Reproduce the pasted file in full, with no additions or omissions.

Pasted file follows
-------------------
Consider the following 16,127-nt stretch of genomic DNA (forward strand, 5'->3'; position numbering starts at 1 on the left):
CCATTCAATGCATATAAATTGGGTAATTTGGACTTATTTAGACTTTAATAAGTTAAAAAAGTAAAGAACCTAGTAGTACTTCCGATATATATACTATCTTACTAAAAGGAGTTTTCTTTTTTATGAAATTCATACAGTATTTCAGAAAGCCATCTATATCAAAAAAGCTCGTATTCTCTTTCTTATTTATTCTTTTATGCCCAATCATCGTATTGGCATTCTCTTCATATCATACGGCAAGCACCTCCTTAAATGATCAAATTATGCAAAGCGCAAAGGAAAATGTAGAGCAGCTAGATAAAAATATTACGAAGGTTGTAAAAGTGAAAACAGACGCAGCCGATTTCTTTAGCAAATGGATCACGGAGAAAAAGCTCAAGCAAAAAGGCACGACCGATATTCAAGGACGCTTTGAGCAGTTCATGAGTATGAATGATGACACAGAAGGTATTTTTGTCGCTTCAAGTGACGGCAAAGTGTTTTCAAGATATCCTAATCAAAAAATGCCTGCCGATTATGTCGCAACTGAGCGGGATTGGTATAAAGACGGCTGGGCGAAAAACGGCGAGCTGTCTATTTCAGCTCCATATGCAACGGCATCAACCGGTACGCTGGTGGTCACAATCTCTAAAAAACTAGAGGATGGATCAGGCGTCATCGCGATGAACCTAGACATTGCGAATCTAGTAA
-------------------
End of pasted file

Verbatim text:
Consider the following 16,127-nt stretch of genomic DNA (forward strand, 5'->3'; position numbering starts at 1 on the left):
CCATTCAATGCATATAAATTGGGTAATTTGGACTTATTTAGACTTTAATAAGTTAAAAAAGTAAAGAACCTAGTAGTACTTCCGATATATATACTATCTTACTAAAAGGAGTTTTCTTTTTTATGAAATTCATACAGTATTTCAGAAAGCCATCTATATCAAAAAAGCTCGTATTCTCTTTCTTATTTATTCTTTTATGCCCAATCATCGTATTGGCATTCTCTTCATATCATACGGCAAGCACCTCCTTAAATGATCAAATTATGCAAAGCGCAAAGGAAAATGTAGAGCAGCTAGATAAAAATATTACGAAGGTTGTAAAAGTGAAAACAGACGCAGCCGATTTCTTTAGCAAATGGATCACGGAGAAAAAGCTCAAGCAAAAAGGCACGACCGATATTCAAGGACGCTTTGAGCAGTTCATGAGTATGAATGATGACACAGAAGGTATTTTTGTCGCTTCAAGTGACGGCAAAGTGTTTTCAAGATATCCTAATCAAAAAATGCCTGCCGATTATGTCGCAACTGAGCGGGATTGGTATAAAGACGGCTGGGCGAAAAACGGCGAGCTGTCTATTTCAGCTCCATATGCAACGGCATCAACCGGTACGCTGGTGGTCACAATCTCTAAAAAACTAGAGGATGGATCAGGCGTCATCGCGATGAACCTAGACATTGCGAATCTAGTAA